too quick for him. Jerking back his horse’s head and driving in both spurs, he causes the animal to rear and plunge, thus defeating any attempt on the part of his enemies to drag him from the saddle, as well as widening the distance between himself and them.“Stand back, you curs!” he roars, dropping his piece to a level with the chest of the foremost. “The first who moves another step shall be served the same as that brute of a dog!”But the Kafirs only laugh derisively. They are shrewd enough to know that the civil law is still paramount, and imagine he dare not fire on them. A kerrie hurtles through the air with an ugly “whigge.” Blind with fury, Carhayes discharges his remaining barrel full at the tall savage, who is still advancing towards him, and whose threatening demeanour and formidable aspect seems to warrant even that extreme step in self-defence. The Kafir falls.Surprised, half cowed by this unlooked for contingency, the others pause irresolute. Before they can recover themselves a warning shout, close at hand, creates a diversion which seems likely to throw a new light on the face of affairs.Chapter Two.“You have Struck a Chief.”“Baléka (Run), you dogs!” cried Carhayes, who had taken the opportunity of slipping a couple of fresh cartridges into his gun. “Baléka, or I’ll shoot the lot of you.”He looked as if he meant it, too. The Kafirs, deeming discretion the better part of valour, judged it expedient to temporise.“Don’t shoot again, Baas! (Master.) You have already killed one man!” they said significantly.“And I’ll kill four!” was the infuriated reply. “Baléka, do you hear—quick—sharp—at once, or you’re dead men!”“Don’t do anything so foolish, Tom,” said a voice at his side, and a hand was stretched out as though to arrest the aim of the threatening piece. “For God’s sake, remember. We are not at war—yet.”“That be hanged!” came the rough rejoinder. “Anyway, we’ll give these fellows a royal thrashing. We are two to three—that’s good enough odds. Come along, Eustace, and we’ll lick them within an inch of their lives.”“We’ll do nothing of the sort,” replied the other quietly and firmly. Then, with an anxiety in his face which he could not altogether conceal, he walked his horse over to the prostrate Kafir. But the latter suddenly staggered to his feet. His left shoulder was streaming with blood, and the concussion of the close discharge had stunned him. Even his would-be slayer looked somewhat relieved over this turn which affairs had taken, and for this he had to thank the plunging of his horse, for it is difficult to shoot straight, even point blank, with a restive steed beneath one, let alone the additional handicap of being in a white rage at the time.Of his wound the Kafir took not the smallest notice. He stood contemplating the two white men with a scowl of bitter hatred deepening upon his ochre-besmeared visage. His three countrymen halted irresolute a little distance—a respectful distance, thought Carhayes with a sneer— in the background, as though waiting to see if their assistance should be required. Then he spoke:“Now hear my words, you whom the people call Umlilwane. I know you, even though you do not know me—better for you if you did, for then you would not have wounded the sleeping lion, nor have aroused the anger of the hooded snake, who is swift to strike. Ha! I am Hlangani,” he continued, raising his voice to a perfect roar of menace, and his eyes blazed like live coals as he pointed to the shot wounds in his shoulder, now black and hideous with clotted blood. “I am Hlangani, the son of Ngcesiba, a man of the House of Gcaléka. What man living am I afraid of? Behold me here as I stand. Shoot again, Umlilwane—shoot again, if you dare. Hau! Hear my ‘word.’ You have slain my dog—my white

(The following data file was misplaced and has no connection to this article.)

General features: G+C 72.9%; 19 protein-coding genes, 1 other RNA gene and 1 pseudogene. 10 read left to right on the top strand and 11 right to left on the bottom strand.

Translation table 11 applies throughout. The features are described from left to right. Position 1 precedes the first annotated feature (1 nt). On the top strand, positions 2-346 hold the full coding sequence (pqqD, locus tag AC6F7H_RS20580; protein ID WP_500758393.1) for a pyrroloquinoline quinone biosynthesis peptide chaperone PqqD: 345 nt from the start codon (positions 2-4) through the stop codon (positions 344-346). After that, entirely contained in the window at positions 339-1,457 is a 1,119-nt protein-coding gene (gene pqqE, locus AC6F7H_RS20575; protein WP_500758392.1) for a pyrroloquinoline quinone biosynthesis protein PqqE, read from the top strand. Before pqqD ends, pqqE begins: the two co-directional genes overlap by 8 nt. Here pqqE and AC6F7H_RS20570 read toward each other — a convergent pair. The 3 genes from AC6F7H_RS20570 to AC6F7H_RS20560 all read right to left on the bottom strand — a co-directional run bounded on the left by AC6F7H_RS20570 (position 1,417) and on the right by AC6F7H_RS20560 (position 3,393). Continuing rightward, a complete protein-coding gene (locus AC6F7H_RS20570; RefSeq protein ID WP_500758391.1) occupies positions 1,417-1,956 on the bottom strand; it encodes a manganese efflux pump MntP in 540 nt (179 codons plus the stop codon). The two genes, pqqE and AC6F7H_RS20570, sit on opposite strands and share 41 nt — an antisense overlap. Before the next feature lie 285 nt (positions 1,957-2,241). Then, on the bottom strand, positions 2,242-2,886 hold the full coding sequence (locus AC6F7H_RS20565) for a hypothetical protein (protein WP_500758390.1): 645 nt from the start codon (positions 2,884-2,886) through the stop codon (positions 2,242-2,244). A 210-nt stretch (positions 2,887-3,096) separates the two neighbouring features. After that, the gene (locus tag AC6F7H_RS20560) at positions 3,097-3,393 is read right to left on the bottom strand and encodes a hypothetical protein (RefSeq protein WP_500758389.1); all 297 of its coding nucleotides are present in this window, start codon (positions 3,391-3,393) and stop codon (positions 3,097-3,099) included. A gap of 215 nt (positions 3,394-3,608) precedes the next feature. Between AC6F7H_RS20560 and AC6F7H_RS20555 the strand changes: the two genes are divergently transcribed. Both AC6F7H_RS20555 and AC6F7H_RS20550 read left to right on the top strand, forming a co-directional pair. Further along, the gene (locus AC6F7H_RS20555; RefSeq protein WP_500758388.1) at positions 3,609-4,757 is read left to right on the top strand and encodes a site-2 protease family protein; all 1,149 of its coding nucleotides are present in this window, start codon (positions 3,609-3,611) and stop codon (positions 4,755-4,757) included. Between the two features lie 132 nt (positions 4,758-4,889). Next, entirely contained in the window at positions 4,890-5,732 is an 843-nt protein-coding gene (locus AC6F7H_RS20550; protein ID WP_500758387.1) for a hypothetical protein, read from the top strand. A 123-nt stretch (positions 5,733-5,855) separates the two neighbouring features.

hunting dog, the last of his breed—who can outrun every other hunting dog in the land, even as the wind outstrippeth the crawling ox-wagon, and you have shed my blood, the blood of a chief. You had better first have cut off your right hand, for it is better to lose a hand than one’s mind. This is my ‘word,’ Umlilwane—bear it in memory, for you have struck a chief—a man of the House of Gcaléka.”(Umlilwane: “Little Fire”—Kafirs are fond of bestowing nicknames. This one referred to its bearer’s habitually short temper.)“Damn the House of Gcaléka, anyway,” said Carhayes, with a sneer as the savage, having vented his denunciation, stalked scowlingly away with his compatriots. “Look here, isidenge,” (fool), he continued. “This is my word. Keep clear of me, for the next time you fall foul of me I’ll shoot you dead. And now, Eustace,” turning to his companion, “we had better load up this buck-meat and carry it home. What on earth is the good of my trying to preserve the game, with a whole location of these black scum not ten miles from my door?” he went on, as he placed the carcase of the unfortunate steinbok on the crupper of his horse.“No good. No good, whatever, as I am always telling you,” rejoined the other decisively, “Kafir locations and game can’t exist side by side. Doesn’t it ever strike you, Tom, that this game-preserving mania is costing you—costing us, excessively dear.”“Hang it. I suppose it is,” growled Carhayes. “I’ll clear out, trek to some other part of the country where a fellow isn’t overrun by a lot of worthless, lazy, red Kafirs. I wish to Heaven they’d only start this precious war. I’d take it out of some of their hides. Have some better sport than buck-hunting then, eh?”“Perhaps. But there may be no war after all. Meanwhile you have won the enmity of every Kafir in Nteya’s and Ncanduku’s locations. I wouldn’t give ten pounds for our two hundred pound pair of breeding ostriches, if it meant leaving them here three days from now, that’s all.”“Oh, shut up croaking, Eustace,” snarled Carhayes, “And by the way, who the deuce is this sweep Hlangani, and what is he doing on this sideof the river anyway?”“He’s a Gcaléka, as he said, and a petty chief under Kreli; and the Gaikas on this side are sure to take up his quarrel. I know them.”“H’m. It strikes me you know these black scoundrels rather well, Eustace. What a queer chap you are. Now, I wonder what on earth has made you take such an interest in them of late.”“So do I. I suppose, though, I find them interesting, especially since I have learned to talk with them pretty easily. And they are interesting. On the whole, I like them.”Carhayes made no reply, unless an inarticulate growl could be construed as such, and the two men rode on in silence. They were distant cousins, these two, and as regarded their farming operations, partners. Yet never were two men more utterly dissimilar. Carhayes, the older by a matter of ten years, was just on the wrong side of forty—but his powerfully built frame was as tough and vigorous as in the most energetic days of his youth. He was rather a good looking man, but the firm set of his lips beneath the thick, fair beard, and a certain shortness of the neck, set forth his choleric disposition at first glance. The other was slightly the taller of the two, and while lacking the broad, massive proportions of his cousin, was straight, and well set up. But Eustace Milne’s face would have puzzled the keenest character reader. It was a blank. Not that there was aught of stupidity or woodenness stamped thereon. On the contrary, there were moments when it would light up with a rare attractiveness, but its normal expression was of that impassibility which you may see upon the countenance of a priest or a lawyer of intellect and wide experience, whose vocation involves an intimate and profoundly varied acquaintance with human nature in all its chequered lights and shades; rarely, however, upon that of one so young.From the high ridge on which the two men were riding, the eye could wander at will over the rolling, grassy plains and mimosa-dotted dales of Kaffraria. The pure azure of the heavens was unflecked by a single cloud. The light, balmy air of this early spring day was as invigorating as wine. Far away to the southeast the sweep of undulating grass land